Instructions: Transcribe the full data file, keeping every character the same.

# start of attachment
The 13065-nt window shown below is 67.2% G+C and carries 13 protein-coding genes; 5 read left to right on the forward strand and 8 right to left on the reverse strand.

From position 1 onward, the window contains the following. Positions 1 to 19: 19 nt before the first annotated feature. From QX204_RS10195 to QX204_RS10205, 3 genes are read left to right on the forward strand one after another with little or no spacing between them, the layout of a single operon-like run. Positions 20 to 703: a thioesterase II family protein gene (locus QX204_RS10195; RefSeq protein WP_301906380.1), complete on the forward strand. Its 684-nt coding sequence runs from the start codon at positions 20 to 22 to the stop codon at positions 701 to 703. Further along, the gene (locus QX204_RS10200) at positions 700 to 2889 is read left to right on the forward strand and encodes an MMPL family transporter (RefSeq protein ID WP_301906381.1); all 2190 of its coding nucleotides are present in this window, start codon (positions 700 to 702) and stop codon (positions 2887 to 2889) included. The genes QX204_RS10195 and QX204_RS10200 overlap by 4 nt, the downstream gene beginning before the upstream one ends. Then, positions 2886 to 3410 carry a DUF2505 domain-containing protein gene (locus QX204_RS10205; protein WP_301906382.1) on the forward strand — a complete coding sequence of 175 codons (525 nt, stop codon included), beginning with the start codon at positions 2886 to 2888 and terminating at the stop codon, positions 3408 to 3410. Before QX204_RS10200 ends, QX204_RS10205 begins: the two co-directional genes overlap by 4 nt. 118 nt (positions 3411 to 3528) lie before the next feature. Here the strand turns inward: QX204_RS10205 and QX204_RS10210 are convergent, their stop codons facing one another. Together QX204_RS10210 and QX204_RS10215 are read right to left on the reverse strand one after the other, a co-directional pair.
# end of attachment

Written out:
The 13065-nt window shown below is 67.2% G+C and carries 13 protein-coding genes; 5 read left to right on the forward strand and 8 right to left on the reverse strand.

From position 1 onward, the window contains the following. Positions 1 to 19: 19 nt before the first annotated feature. From QX204_RS10195 to QX204_RS10205, 3 genes are read left to right on the forward strand one after another with little or no spacing between them, the layout of a single operon-like run. Positions 20 to 703: a thioesterase II family protein gene (locus QX204_RS10195; RefSeq protein WP_301906380.1), complete on the forward strand. Its 684-nt coding sequence runs from the start codon at positions 20 to 22 to the stop codon at positions 701 to 703. Further along, the gene (locus QX204_RS10200) at positions 700 to 2889 is read left to right on the forward strand and encodes an MMPL family transporter (RefSeq protein ID WP_301906381.1); all 2190 of its coding nucleotides are present in this window, start codon (positions 700 to 702) and stop codon (positions 2887 to 2889) included. The genes QX204_RS10195 and QX204_RS10200 overlap by 4 nt, the downstream gene beginning before the upstream one ends. Then, positions 2886 to 3410 carry a DUF2505 domain-containing protein gene (locus QX204_RS10205; protein WP_301906382.1) on the forward strand — a complete coding sequence of 175 codons (525 nt, stop codon included), beginning with the start codon at positions 2886 to 2888 and terminating at the stop codon, positions 3408 to 3410. Before QX204_RS10200 ends, QX204_RS10205 begins: the two co-directional genes overlap by 4 nt. 118 nt (positions 3411 to 3528) lie before the next feature. Here the strand turns inward: QX204_RS10205 and QX204_RS10210 are convergent, their stop codons facing one another. Together QX204_RS10210 and QX204_RS10215 are read right to left on the reverse strand one after the other, a co-directional pair.